Don't do that!

Do it properly, or prospective buyers will wonder what other half-@ssed fixes have been done throughout the house.

    Bookmark   February 16, 2010 at 3:28PM
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Billl

Yes, you can fix he squeaks without removing the carpet. Below is a link from this old house explaining how to do it. You shouldn't just start driving screws through the carpet though.

Here is a link that might be useful: this old house

    Bookmark   February 16, 2010 at 3:56PM
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worthy

Good link.

Here it is. Available from Amazon etc.

    Bookmark   February 16, 2010 at 6:36PM
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sweeby

Cool Tool! Who knew?

    Bookmark   February 16, 2010 at 6:52PM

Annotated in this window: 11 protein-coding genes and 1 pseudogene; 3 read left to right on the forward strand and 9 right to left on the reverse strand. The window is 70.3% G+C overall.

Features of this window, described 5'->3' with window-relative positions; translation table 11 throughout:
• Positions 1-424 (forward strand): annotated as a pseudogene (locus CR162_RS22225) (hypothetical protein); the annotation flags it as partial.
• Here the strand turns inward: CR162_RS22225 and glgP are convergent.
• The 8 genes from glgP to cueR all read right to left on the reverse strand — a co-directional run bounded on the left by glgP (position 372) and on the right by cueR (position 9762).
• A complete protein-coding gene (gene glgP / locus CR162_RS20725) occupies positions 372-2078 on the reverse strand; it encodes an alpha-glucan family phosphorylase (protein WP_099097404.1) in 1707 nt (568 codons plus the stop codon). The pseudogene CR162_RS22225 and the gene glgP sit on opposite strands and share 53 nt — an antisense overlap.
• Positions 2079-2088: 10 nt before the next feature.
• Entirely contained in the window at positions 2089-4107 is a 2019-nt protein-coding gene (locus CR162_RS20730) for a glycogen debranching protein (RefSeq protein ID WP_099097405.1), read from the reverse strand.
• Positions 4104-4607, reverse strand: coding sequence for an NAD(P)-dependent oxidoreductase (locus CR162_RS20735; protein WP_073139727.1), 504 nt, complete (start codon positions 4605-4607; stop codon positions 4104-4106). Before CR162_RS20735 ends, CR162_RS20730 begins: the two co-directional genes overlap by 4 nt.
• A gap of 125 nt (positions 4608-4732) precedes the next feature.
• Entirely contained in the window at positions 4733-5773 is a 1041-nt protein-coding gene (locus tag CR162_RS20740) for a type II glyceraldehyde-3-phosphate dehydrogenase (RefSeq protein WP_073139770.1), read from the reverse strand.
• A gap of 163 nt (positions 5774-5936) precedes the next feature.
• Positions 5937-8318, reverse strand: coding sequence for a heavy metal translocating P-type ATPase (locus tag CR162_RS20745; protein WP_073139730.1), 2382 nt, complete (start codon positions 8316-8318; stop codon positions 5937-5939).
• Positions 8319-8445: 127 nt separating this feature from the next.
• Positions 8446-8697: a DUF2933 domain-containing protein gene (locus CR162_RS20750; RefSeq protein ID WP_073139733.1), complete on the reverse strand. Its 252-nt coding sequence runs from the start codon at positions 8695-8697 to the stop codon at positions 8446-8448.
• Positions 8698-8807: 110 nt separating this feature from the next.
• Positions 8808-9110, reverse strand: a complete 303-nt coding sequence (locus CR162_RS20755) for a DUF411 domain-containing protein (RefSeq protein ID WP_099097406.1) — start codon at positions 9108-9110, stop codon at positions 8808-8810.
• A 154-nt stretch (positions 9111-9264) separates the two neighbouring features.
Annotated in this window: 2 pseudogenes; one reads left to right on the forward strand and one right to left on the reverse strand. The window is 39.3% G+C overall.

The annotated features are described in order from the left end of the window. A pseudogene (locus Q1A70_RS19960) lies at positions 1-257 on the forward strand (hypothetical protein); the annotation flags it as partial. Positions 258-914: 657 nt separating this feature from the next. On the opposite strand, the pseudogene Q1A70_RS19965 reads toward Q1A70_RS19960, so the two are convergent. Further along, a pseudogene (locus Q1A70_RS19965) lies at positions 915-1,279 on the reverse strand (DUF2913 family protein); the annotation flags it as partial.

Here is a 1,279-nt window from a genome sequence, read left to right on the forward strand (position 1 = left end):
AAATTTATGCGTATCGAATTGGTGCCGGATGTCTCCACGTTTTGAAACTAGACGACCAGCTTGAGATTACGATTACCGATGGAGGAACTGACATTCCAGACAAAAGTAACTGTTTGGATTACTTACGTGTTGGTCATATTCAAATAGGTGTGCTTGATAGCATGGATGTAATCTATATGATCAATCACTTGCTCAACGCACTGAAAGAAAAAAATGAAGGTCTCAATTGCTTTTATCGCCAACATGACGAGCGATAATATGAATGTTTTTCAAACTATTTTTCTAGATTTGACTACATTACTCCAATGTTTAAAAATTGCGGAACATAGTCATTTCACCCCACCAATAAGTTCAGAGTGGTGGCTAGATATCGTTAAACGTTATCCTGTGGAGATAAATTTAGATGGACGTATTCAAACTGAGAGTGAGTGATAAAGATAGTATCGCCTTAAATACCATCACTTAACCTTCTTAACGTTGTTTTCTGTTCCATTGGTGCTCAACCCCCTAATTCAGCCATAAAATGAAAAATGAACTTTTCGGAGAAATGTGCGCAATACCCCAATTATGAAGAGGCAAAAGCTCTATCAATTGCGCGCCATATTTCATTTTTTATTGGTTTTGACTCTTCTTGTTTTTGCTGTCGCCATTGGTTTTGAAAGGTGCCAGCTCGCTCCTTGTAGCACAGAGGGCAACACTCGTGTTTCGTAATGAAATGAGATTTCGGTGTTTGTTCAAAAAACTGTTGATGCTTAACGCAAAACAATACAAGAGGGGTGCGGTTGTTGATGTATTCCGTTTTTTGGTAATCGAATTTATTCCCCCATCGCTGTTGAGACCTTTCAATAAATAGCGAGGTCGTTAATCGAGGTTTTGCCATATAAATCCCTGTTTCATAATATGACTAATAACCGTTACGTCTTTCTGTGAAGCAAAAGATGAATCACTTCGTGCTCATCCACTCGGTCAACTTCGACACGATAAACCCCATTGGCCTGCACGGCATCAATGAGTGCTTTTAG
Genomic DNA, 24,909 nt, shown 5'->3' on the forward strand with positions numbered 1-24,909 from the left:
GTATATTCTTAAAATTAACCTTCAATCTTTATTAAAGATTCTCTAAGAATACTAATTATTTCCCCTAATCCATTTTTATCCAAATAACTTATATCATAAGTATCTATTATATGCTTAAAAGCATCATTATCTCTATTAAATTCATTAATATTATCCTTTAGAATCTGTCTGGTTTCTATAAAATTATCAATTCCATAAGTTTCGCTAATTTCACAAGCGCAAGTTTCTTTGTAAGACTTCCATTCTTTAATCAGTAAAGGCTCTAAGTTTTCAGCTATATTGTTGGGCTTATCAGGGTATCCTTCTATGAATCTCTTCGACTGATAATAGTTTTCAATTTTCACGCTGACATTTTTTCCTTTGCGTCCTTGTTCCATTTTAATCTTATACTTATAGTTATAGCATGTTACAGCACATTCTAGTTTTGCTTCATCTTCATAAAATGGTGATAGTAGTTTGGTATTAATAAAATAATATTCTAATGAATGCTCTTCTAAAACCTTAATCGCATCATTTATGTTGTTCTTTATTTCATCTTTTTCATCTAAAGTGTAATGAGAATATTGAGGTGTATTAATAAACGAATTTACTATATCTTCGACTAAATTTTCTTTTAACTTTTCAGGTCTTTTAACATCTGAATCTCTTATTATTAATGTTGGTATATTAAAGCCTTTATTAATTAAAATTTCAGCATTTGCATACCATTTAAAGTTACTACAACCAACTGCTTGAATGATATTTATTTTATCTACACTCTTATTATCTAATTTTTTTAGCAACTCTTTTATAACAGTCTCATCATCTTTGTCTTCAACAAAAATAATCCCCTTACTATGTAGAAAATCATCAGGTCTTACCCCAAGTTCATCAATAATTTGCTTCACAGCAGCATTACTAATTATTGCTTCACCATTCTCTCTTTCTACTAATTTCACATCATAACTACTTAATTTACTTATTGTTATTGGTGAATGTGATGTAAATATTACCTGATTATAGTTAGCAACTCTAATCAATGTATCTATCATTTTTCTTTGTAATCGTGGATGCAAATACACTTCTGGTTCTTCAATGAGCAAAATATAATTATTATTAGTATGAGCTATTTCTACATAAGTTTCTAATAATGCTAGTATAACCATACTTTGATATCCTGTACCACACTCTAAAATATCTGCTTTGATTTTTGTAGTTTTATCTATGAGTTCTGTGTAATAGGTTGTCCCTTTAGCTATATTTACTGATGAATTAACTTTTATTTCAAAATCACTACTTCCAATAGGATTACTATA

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southernmum

Calm down, people! Of course I would do it the proper way, and I was referring to the method shown on the link posted above by Worthy. Someone on the flooring board referred me to this tool a few weeks back, and YES, you do go thru the carpet. Their tool trims off the nail/screw head so it doesn't damage your carpet. And as I mentioned in my original post, the other option is for us to pull it back, put the screws in, and then have the carpet put back down. Thanks to you guys who are truly trying to help me, and thanks Worthy for posting the link. Interesting tool... Some others are so quick to judge and think that every seller is out to take shortcuts and cheat the buyer -- but that's definitely NOT the case here.

    Bookmark   February 16, 2010 at 7:19PM
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sweeby

I think the point is that a repair that seems to be half-a$$ed will turn off prospective buyers by making them think the sellers were out to take shortcuts.